NNIMMO BASSEY: They are gamblers, and they got—they took—they won the bet. And, I mean, they have every reason to celebrate, because the world keeps—if you listen to politicians and, of course, listen to the industry, they keep saying they know that, as the intergovernmental panel on global warming told us, that we have 12 years to do something about emissions reduction, but the oil corporations keep selling the narrative that the world cannot generate energy except from fossil fuels into the foreseeable future. So, even the negotiators buy this crap, this falsehood, this lie, because—we are much more creative than that. But the industry is locking in everyone on this fossil pathway.

And then they’re trading the carbon. So, you keep on polluting, keep on business as usual, keep on using this energy. Industries can release as much carbon as they like into the atmosphere. There’s always a way to offset. And this offsetting is putting the burden of real climate action on poor nations, on poor communities, in the kind of fiction that the pollution by industrialized nations is offset by trees in poor communities. This is the fiction of carbon markets.

AMY GOODMAN: Can you talk about the significance of this COP24 being held here in Poland? It is the only country, I believe, where the U.N. climate summit has taken place three times. First was Poznan. Then we were in Warsaw. And now we’re here in Katowice. This is, you know, coal land, is Poland. And this is the coal heart of Poland. How does it affect these talks, with the coal companies virtually co-sponsoring, partnering—

NNIMMO BASSEY: Yeah.

AMY GOODMAN: —with these talks? We’re in a convention center that’s on an old coal mine site. There’s a coal museum next door. And this design of the convention center is to make it look like a coal mine.

NNIMMO BASSEY: We are in the belly of the mine, actually, so, literally, that’s where we are. And it’s very significant that the Polish government chose to host this conference right in a coal pit, so to speak. The dark coal wood staircases you keep climbing—I saw you running after a politician the other—yesterday, up these stairs. And, you know, this is really—it’s a bold step by the Polish state to tell the world that, “Look, we are on the fossil path. This is where we’re going to go. We are not really shifting.” But the challenge for them is that I don’t think they will want to have a COP that failed in Poland. But the way we are going, I don’t think there’s a solution anywhere near. So this is the challenge they’re going to face. They could be proud of coal. The industry is pushing in the background. The oil and gas companies are pushing along with them. But, you know, when something is wrong, it is wrong.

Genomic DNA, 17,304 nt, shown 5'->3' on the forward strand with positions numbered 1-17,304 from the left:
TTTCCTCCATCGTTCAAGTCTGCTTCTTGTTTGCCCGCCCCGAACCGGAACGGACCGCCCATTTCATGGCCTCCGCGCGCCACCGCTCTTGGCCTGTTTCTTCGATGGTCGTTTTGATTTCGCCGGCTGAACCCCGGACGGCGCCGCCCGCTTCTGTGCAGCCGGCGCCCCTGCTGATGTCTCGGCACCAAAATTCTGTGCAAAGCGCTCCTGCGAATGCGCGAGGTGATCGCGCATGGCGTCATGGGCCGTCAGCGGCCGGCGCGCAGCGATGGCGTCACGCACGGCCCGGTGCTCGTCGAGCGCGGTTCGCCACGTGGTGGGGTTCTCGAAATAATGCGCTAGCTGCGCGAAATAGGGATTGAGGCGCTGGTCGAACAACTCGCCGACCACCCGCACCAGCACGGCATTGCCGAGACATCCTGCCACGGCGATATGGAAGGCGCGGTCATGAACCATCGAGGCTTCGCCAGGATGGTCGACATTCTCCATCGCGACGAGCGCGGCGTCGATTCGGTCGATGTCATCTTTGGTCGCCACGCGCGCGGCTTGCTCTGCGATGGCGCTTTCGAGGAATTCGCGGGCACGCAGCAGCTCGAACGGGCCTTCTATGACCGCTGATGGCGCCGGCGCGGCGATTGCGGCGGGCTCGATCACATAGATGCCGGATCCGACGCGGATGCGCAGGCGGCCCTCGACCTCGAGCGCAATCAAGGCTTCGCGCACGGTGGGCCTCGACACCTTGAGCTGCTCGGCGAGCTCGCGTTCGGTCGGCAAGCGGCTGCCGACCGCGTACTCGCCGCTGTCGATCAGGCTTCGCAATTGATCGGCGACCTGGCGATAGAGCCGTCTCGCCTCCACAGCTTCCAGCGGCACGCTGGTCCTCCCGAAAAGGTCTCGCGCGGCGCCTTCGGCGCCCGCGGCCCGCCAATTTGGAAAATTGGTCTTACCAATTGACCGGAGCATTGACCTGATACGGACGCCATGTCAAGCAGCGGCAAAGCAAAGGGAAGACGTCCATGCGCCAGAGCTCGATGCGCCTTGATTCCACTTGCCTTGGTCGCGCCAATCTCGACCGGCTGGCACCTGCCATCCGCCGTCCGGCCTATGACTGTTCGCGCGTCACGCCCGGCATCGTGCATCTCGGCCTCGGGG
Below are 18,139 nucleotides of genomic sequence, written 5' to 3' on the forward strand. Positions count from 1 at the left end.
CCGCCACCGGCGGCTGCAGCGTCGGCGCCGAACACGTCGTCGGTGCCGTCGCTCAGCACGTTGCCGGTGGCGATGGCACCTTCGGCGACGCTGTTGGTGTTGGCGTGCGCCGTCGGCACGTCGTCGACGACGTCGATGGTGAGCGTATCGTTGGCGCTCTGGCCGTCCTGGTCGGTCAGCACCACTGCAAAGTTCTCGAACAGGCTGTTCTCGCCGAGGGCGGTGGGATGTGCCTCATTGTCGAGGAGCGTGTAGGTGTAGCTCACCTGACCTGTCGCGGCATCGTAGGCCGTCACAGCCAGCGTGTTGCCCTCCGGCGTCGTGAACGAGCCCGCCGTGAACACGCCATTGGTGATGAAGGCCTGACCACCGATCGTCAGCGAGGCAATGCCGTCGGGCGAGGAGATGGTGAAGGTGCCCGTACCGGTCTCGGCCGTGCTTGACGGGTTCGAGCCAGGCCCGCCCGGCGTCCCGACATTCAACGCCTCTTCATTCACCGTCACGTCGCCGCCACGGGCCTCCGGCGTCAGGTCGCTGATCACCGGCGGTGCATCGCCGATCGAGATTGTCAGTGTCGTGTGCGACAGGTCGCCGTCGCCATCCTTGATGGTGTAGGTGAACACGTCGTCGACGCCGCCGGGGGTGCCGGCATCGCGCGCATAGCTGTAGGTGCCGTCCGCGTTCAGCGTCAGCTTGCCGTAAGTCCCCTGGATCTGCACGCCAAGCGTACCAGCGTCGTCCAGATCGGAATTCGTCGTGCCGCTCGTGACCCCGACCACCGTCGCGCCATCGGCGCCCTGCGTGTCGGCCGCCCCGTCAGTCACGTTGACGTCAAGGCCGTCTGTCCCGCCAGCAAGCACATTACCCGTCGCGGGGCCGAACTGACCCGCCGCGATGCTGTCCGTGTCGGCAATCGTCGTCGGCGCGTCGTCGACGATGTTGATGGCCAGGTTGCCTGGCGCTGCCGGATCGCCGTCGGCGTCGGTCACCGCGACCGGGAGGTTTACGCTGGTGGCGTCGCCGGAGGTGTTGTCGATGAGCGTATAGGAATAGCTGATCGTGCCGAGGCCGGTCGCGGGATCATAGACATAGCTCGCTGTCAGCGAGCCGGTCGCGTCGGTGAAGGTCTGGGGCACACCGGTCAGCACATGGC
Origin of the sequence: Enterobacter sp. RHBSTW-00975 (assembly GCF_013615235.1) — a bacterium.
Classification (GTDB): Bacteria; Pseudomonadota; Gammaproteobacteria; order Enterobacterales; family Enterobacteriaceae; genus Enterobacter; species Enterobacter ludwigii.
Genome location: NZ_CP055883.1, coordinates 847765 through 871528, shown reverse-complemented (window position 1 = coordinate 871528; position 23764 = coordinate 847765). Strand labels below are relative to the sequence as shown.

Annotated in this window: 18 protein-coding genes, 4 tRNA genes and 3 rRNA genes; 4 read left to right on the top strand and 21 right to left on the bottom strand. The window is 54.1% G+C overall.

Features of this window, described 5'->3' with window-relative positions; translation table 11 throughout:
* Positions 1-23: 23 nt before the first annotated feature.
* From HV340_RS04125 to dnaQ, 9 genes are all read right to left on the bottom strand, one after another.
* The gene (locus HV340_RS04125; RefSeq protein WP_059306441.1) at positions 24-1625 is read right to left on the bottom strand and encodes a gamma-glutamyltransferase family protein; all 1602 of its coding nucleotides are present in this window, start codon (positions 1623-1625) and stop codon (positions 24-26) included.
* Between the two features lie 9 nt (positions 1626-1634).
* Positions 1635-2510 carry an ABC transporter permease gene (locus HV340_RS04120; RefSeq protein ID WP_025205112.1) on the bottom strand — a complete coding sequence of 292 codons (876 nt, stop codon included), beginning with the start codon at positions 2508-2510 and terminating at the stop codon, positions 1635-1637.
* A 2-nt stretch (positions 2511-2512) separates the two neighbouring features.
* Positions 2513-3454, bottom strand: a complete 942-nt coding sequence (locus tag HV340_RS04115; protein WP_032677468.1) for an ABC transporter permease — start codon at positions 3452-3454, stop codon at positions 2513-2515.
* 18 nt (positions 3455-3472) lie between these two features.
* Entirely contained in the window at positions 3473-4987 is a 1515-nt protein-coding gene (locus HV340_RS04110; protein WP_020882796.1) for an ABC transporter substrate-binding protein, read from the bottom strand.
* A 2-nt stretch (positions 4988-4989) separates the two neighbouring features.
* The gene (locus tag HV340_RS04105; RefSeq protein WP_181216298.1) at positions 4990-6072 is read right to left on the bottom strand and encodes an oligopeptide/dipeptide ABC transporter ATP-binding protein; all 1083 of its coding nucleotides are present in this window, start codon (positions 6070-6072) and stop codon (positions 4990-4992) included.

AMY GOODMAN: So, as we wrap up, what gives you hope, Nnimmo Bassey?

NNIMMO BASSEY: My hope is in the people, because while the politicians and the negotiators are having difficulties coming to agreement, people out in the street, people at the Climate Hub, social society, kind of civil society and people in communities all agree that this thing must be taken on head on. And we all—in fact, right from 2010, in Cochabamba, Bolivia, there was a very clear road map of what needs to be done. This is 70 years of the Universal Declaration of Human Rights. It’s time—I have the hope—that the world will wake up to respect the rights of Mother Earth, the rights of nature. The people give me hope. And the planet is resilient, but we can’t just take it for granted.

AMY GOODMAN: Well, Nnimmo Bassey is a Nigerian environmental activist, director of the Health of Mother Earth Foundation, author of a number of books, including Oil Politics: Echoes of Ecological Wars and To Cook a Continent: Destructive Extraction and the Climate Crisis in Africa.

When we come back, fossil-free Costa Rica? We’ll speak with activist Mónica Araya about Costa Rica’s plan to become the first decarbonized economy in the world. Stay with us.